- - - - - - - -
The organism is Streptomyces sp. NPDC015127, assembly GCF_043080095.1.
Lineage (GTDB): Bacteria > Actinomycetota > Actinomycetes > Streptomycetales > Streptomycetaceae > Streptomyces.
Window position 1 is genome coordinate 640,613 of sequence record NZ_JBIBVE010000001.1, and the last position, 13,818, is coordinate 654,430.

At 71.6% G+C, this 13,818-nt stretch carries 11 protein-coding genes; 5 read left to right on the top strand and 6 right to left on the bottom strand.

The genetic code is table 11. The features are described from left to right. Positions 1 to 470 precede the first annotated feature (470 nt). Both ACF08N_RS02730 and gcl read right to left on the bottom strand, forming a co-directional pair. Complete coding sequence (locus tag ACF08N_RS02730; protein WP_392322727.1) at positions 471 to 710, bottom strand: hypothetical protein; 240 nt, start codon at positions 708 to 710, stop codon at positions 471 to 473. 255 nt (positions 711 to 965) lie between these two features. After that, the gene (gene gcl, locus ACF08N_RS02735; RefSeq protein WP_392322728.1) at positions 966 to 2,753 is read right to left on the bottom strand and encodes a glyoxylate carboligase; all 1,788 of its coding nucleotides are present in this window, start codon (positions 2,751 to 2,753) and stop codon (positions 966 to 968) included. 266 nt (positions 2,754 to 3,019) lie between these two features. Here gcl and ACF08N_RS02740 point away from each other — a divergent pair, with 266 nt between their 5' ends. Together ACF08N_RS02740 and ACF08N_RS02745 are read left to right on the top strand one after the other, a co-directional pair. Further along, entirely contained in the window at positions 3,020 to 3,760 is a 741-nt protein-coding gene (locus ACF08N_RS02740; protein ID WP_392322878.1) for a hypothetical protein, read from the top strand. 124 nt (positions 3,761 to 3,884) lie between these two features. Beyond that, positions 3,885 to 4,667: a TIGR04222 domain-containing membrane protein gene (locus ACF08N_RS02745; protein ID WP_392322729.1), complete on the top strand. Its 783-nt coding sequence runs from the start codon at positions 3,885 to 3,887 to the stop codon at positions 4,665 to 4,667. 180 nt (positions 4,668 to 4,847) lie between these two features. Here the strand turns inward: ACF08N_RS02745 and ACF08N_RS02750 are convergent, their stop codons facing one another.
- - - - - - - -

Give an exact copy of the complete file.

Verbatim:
The organism is Streptomyces sp. NPDC015127, assembly GCF_043080095.1.
Lineage (GTDB): Bacteria > Actinomycetota > Actinomycetes > Streptomycetales > Streptomycetaceae > Streptomyces.
Window position 1 is genome coordinate 640,613 of sequence record NZ_JBIBVE010000001.1, and the last position, 13,818, is coordinate 654,430.

At 71.6% G+C, this 13,818-nt stretch carries 11 protein-coding genes; 5 read left to right on the top strand and 6 right to left on the bottom strand.

The genetic code is table 11. The features are described from left to right. Positions 1 to 470 precede the first annotated feature (470 nt). Both ACF08N_RS02730 and gcl read right to left on the bottom strand, forming a co-directional pair. Complete coding sequence (locus tag ACF08N_RS02730; protein WP_392322727.1) at positions 471 to 710, bottom strand: hypothetical protein; 240 nt, start codon at positions 708 to 710, stop codon at positions 471 to 473. 255 nt (positions 711 to 965) lie between these two features. After that, the gene (gene gcl, locus ACF08N_RS02735; RefSeq protein WP_392322728.1) at positions 966 to 2,753 is read right to left on the bottom strand and encodes a glyoxylate carboligase; all 1,788 of its coding nucleotides are present in this window, start codon (positions 2,751 to 2,753) and stop codon (positions 966 to 968) included. 266 nt (positions 2,754 to 3,019) lie between these two features. Here gcl and ACF08N_RS02740 point away from each other — a divergent pair, with 266 nt between their 5' ends. Together ACF08N_RS02740 and ACF08N_RS02745 are read left to right on the top strand one after the other, a co-directional pair. Further along, entirely contained in the window at positions 3,020 to 3,760 is a 741-nt protein-coding gene (locus ACF08N_RS02740; protein ID WP_392322878.1) for a hypothetical protein, read from the top strand. 124 nt (positions 3,761 to 3,884) lie between these two features. Beyond that, positions 3,885 to 4,667: a TIGR04222 domain-containing membrane protein gene (locus ACF08N_RS02745; protein ID WP_392322729.1), complete on the top strand. Its 783-nt coding sequence runs from the start codon at positions 3,885 to 3,887 to the stop codon at positions 4,665 to 4,667. 180 nt (positions 4,668 to 4,847) lie between these two features. Here the strand turns inward: ACF08N_RS02745 and ACF08N_RS02750 are convergent, their stop codons facing one another.